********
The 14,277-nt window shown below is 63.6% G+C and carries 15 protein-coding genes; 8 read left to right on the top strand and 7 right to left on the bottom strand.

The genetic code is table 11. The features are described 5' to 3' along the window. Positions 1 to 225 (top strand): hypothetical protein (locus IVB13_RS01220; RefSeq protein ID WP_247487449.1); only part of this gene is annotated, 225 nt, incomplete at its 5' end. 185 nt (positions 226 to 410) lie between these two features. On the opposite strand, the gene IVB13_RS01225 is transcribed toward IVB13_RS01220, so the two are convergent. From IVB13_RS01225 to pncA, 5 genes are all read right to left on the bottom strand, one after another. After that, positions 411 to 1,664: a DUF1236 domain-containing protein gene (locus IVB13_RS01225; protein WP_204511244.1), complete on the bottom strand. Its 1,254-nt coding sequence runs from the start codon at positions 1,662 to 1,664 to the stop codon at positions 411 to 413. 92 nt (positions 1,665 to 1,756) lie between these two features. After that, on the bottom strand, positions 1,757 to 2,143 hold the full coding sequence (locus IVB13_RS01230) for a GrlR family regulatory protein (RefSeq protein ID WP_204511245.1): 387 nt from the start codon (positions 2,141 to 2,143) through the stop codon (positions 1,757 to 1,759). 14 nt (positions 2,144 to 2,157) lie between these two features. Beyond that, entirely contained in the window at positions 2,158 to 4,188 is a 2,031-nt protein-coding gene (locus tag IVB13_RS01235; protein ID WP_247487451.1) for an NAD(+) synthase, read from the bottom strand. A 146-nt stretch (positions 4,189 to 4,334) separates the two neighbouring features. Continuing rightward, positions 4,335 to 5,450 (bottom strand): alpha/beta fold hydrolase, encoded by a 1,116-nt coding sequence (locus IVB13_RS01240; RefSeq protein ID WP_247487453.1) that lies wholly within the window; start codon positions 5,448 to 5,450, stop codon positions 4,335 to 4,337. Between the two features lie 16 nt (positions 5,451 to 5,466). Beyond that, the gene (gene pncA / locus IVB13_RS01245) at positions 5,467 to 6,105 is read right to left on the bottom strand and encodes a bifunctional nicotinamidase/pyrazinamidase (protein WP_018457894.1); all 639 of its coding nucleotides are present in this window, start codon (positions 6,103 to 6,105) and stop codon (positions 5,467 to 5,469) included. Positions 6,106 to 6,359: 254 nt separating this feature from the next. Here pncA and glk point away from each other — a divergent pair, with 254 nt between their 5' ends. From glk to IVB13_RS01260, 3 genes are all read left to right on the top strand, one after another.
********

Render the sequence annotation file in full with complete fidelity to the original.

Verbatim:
The 14,277-nt window shown below is 63.6% G+C and carries 15 protein-coding genes; 8 read left to right on the top strand and 7 right to left on the bottom strand.

The genetic code is table 11. The features are described 5' to 3' along the window. Positions 1 to 225 (top strand): hypothetical protein (locus IVB13_RS01220; RefSeq protein ID WP_247487449.1); only part of this gene is annotated, 225 nt, incomplete at its 5' end. 185 nt (positions 226 to 410) lie between these two features. On the opposite strand, the gene IVB13_RS01225 is transcribed toward IVB13_RS01220, so the two are convergent. From IVB13_RS01225 to pncA, 5 genes are all read right to left on the bottom strand, one after another. After that, positions 411 to 1,664: a DUF1236 domain-containing protein gene (locus IVB13_RS01225; protein WP_204511244.1), complete on the bottom strand. Its 1,254-nt coding sequence runs from the start codon at positions 1,662 to 1,664 to the stop codon at positions 411 to 413. 92 nt (positions 1,665 to 1,756) lie between these two features. After that, on the bottom strand, positions 1,757 to 2,143 hold the full coding sequence (locus IVB13_RS01230) for a GrlR family regulatory protein (RefSeq protein ID WP_204511245.1): 387 nt from the start codon (positions 2,141 to 2,143) through the stop codon (positions 1,757 to 1,759). 14 nt (positions 2,144 to 2,157) lie between these two features. Beyond that, entirely contained in the window at positions 2,158 to 4,188 is a 2,031-nt protein-coding gene (locus tag IVB13_RS01235; protein ID WP_247487451.1) for an NAD(+) synthase, read from the bottom strand. A 146-nt stretch (positions 4,189 to 4,334) separates the two neighbouring features. Continuing rightward, positions 4,335 to 5,450 (bottom strand): alpha/beta fold hydrolase, encoded by a 1,116-nt coding sequence (locus IVB13_RS01240; RefSeq protein ID WP_247487453.1) that lies wholly within the window; start codon positions 5,448 to 5,450, stop codon positions 4,335 to 4,337. Between the two features lie 16 nt (positions 5,451 to 5,466). Beyond that, the gene (gene pncA / locus IVB13_RS01245) at positions 5,467 to 6,105 is read right to left on the bottom strand and encodes a bifunctional nicotinamidase/pyrazinamidase (protein WP_018457894.1); all 639 of its coding nucleotides are present in this window, start codon (positions 6,103 to 6,105) and stop codon (positions 5,467 to 5,469) included. Positions 6,106 to 6,359: 254 nt separating this feature from the next. Here pncA and glk point away from each other — a divergent pair, with 254 nt between their 5' ends. From glk to IVB13_RS01260, 3 genes are all read left to right on the top strand, one after another.